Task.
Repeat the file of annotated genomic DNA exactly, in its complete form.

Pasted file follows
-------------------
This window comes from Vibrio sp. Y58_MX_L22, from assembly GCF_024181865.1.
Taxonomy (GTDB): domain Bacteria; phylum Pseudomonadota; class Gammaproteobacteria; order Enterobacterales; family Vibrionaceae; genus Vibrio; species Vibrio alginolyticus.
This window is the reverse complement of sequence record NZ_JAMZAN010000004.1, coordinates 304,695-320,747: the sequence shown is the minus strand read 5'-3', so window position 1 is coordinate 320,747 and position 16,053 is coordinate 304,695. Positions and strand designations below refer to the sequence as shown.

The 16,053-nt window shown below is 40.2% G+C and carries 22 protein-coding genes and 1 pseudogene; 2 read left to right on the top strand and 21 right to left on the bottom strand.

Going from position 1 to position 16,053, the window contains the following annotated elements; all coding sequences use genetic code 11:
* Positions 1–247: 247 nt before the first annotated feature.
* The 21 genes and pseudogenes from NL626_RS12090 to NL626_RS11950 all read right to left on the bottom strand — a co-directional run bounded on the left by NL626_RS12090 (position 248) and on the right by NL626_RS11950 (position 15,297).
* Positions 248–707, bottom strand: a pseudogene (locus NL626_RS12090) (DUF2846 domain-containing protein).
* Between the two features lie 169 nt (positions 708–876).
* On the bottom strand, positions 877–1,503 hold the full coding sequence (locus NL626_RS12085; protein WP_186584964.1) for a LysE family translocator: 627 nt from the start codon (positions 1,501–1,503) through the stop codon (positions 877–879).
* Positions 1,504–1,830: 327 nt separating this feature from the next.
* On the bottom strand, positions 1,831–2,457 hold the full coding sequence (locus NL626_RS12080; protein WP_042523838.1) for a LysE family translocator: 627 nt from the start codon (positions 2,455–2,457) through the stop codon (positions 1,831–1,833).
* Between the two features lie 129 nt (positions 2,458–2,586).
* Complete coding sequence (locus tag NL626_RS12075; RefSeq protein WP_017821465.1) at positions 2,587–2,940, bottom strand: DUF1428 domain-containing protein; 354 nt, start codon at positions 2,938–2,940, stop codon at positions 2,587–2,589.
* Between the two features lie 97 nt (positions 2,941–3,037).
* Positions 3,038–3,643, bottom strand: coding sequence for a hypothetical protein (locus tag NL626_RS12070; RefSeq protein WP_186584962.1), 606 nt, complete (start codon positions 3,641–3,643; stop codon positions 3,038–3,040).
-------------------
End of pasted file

This window comes from Vibrio sp. Y58_MX_L22, from assembly GCF_024181865.1.
Taxonomy (GTDB): domain Bacteria; phylum Pseudomonadota; class Gammaproteobacteria; order Enterobacterales; family Vibrionaceae; genus Vibrio; species Vibrio alginolyticus.
This window is the reverse complement of sequence record NZ_JAMZAN010000004.1, coordinates 304,695-320,747: the sequence shown is the minus strand read 5'-3', so window position 1 is coordinate 320,747 and position 16,053 is coordinate 304,695. Positions and strand designations below refer to the sequence as shown.

The 16,053-nt window shown below is 40.2% G+C and carries 22 protein-coding genes and 1 pseudogene; 2 read left to right on the top strand and 21 right to left on the bottom strand.

Going from position 1 to position 16,053, the window contains the following annotated elements; all coding sequences use genetic code 11:
* Positions 1–247: 247 nt before the first annotated feature.
* The 21 genes and pseudogenes from NL626_RS12090 to NL626_RS11950 all read right to left on the bottom strand — a co-directional run bounded on the left by NL626_RS12090 (position 248) and on the right by NL626_RS11950 (position 15,297).
* Positions 248–707, bottom strand: a pseudogene (locus NL626_RS12090) (DUF2846 domain-containing protein).
* Between the two features lie 169 nt (positions 708–876).
* On the bottom strand, positions 877–1,503 hold the full coding sequence (locus NL626_RS12085; protein WP_186584964.1) for a LysE family translocator: 627 nt from the start codon (positions 1,501–1,503) through the stop codon (positions 877–879).
* Positions 1,504–1,830: 327 nt separating this feature from the next.
* On the bottom strand, positions 1,831–2,457 hold the full coding sequence (locus NL626_RS12080; protein WP_042523838.1) for a LysE family translocator: 627 nt from the start codon (positions 2,455–2,457) through the stop codon (positions 1,831–1,833).
* Between the two features lie 129 nt (positions 2,458–2,586).
* Complete coding sequence (locus tag NL626_RS12075; RefSeq protein WP_017821465.1) at positions 2,587–2,940, bottom strand: DUF1428 domain-containing protein; 354 nt, start codon at positions 2,938–2,940, stop codon at positions 2,587–2,589.
* Between the two features lie 97 nt (positions 2,941–3,037).
* Positions 3,038–3,643, bottom strand: coding sequence for a hypothetical protein (locus tag NL626_RS12070; RefSeq protein WP_186584962.1), 606 nt, complete (start codon positions 3,641–3,643; stop codon positions 3,038–3,040).